When it comes to the road of conception a number of factors come to mind that can influence the outcome of various fertility procedures.
Studies have found that the presence of antithyroid antibodies during early pregnancy are associated with pregnancy complications. Women who are undergoing intracytoplasmic sperm injections (ICSI) should get tested for antithyroid antibodies in early pregnancy as a precaution. However, it was found that women undergoing ICSI who have regular and irregular antithyroid antibody counts had similar outcomes.
What are antithyroid antibodies?
First off, to get the full picture of what antithyroid antibodies are we need to understand the thyroid and the role of antibodies. The thyroid is a gland located near the bottom of the front side of the neck. The thyroid’s function is to produce hormones that the body uses to stay warm, create energy, regulate homeostasis, and keep organs such as the heart and brain working.
The immune system makes antibodies in white blood cells. These white blood cells are created and stored in the bone marrow, but they are also stored in the spleen, lymph nodes, and a particular type of white blood cell called T-cells are stored in the thymus gland, a gland located between the lungs. Antibodies are created to protect your body from outside bacteria and viruses. When harmful bacteria, viruses, or other foreign bodies are inside your body, the white blood cells attack those substances.
Antithyroid antibodies are created by white blood cells that attack the thyroid gland instead of foreign bodies. Antithyroid antibodies can target specific parts of the thyroid, such as the thyroid peroxidase, thyroglobulin, or the thyroid stimulating hormone receptor. The thyroid will then create too much or too little thyroid hormones. Further, the antibodies can damage the gland, causing it to swell, and this can cause the thyroid to develop several different types of thyroid diseases.
Antithyroid antibodies are found in 5 to 15 percent of women at reproductive age. While having antithyroid antibodies are not necessarily a sign of thyroid disease, the prevalence of antithyroid antibodies is concerning since they have been associated with spontaneous miscarriage, recurrent miscarriages, preterm delivery, and maternal postpartum thyroiditis in women with normal thyroid hormone levels.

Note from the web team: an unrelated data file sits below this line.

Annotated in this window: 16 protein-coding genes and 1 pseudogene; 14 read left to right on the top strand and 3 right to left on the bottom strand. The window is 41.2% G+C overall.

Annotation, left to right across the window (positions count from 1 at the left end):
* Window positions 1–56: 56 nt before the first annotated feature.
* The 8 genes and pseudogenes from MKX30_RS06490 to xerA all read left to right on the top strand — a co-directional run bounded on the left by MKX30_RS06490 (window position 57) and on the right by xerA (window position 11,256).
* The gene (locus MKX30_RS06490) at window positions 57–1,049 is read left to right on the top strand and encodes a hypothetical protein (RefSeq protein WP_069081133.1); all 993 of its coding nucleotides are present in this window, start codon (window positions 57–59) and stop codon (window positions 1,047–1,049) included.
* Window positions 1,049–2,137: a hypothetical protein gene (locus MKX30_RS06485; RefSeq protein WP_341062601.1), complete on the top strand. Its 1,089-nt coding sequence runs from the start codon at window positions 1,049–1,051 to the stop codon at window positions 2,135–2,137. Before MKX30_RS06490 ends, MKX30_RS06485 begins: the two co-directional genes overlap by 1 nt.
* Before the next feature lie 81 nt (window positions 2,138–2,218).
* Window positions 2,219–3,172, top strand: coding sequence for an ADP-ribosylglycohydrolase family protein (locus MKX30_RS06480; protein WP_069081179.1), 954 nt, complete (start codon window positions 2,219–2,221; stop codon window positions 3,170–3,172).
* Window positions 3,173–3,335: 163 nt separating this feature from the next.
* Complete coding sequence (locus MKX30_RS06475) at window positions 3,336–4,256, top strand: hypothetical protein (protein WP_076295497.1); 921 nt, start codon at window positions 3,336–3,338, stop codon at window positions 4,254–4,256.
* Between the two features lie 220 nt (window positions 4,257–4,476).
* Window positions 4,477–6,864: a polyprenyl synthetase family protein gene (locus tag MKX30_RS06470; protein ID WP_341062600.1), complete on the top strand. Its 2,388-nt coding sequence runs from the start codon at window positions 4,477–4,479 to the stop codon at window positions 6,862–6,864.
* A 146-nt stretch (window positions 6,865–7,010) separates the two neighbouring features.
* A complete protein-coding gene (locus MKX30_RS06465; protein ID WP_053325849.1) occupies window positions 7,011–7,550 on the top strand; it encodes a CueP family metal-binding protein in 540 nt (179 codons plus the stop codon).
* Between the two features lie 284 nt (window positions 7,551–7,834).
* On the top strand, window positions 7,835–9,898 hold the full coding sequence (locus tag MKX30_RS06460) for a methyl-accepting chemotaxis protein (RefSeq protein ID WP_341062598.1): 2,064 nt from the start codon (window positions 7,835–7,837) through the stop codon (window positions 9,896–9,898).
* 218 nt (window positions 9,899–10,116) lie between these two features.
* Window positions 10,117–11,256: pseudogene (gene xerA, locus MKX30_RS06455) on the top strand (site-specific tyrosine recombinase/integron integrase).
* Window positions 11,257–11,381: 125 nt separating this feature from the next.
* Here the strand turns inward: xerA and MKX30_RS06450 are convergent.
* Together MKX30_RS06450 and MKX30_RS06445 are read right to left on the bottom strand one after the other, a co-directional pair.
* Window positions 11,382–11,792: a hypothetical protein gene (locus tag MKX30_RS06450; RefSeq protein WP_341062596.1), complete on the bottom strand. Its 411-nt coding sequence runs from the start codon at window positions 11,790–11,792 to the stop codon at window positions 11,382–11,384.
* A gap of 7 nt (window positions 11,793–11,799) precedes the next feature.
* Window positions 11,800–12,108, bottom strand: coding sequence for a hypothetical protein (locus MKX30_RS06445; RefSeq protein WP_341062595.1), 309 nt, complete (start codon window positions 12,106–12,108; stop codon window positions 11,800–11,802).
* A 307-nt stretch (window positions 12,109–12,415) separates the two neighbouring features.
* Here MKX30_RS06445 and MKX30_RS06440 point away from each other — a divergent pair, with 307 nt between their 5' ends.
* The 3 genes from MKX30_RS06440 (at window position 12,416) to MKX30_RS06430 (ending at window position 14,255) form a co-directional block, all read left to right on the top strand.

How Antibodies Impact the Outcome of ICSI
In a study hosted by the Reproductive Biomedicine journal, it was found that the presence of antithyroid antibodies does not affect the outcome of intracytoplasmic sperm injections (ICSI). The study factored in other immunological disorders that may impact the final results of the study by including women with at least one of the positive thyroid antibodies, normal TSH, and free T4 concentrations. Further, women with other immunological disorders, such as antiphospholipid antibody syndrome, were also excluded. These exclusions make the study stronger as the women tested had no visible thyroid problems. In this study of 252 women undergoing ICSI transfer cycles, 219 tested negative for antithyroid antibodies, and 34 tested positive for antithyroid antibodies. It was found that implantation rates, biochemical pregnancy rates, miscarriage rates, and ongoing pregnancy rates were not significantly different in either group.
Another study hosted by the Journal of Endocrinological Investigation found that women with antithyroid peroxidase antibodies showed no significant differences in fertilization, implantation, pregnancy rates, live birth rates and no higher risk for miscarriage than women without antithyroid peroxidase antibodies. In this study, 495 women without the antibodies and 114 women with the antibodies were studied retrospectively to see the outcomes of ICSI.
Considerations for Women with Current Thyroid Problems
Both of the studies referenced in this article studied women with no visible signs of thyroid disease. Women with Hashimoto’s disease, Graves’ disease, a goiter, autoimmune disease, and other abnormal thyroid hormone levels should be cautious about antithyroid antibody presence.
A consultation with your doctor can determine if you need a test for antithyroid antibodies.